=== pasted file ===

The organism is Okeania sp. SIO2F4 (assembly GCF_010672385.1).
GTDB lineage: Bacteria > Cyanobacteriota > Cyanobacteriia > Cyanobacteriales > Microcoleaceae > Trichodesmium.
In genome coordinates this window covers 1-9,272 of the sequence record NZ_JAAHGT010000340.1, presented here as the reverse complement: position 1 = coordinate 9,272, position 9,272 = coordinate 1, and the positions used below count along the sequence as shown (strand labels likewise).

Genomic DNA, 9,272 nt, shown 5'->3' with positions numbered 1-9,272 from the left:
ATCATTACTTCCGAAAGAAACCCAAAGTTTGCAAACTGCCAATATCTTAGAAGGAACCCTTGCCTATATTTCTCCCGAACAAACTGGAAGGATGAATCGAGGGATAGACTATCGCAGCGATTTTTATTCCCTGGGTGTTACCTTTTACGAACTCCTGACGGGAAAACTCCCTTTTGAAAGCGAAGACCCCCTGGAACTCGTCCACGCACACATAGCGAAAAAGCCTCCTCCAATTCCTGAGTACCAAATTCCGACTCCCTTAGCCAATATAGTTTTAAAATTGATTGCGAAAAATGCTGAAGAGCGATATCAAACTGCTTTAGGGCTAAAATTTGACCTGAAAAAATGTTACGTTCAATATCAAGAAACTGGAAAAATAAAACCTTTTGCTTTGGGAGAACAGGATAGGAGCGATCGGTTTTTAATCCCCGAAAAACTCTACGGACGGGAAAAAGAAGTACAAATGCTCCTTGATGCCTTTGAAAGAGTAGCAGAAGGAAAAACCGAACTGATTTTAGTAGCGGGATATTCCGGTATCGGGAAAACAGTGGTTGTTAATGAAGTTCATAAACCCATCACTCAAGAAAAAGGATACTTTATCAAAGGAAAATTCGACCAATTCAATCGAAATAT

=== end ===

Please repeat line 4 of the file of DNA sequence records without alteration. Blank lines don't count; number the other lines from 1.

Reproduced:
Genomic DNA, 9,272 nt, shown 5'->3' with positions numbered 1-9,272 from the left: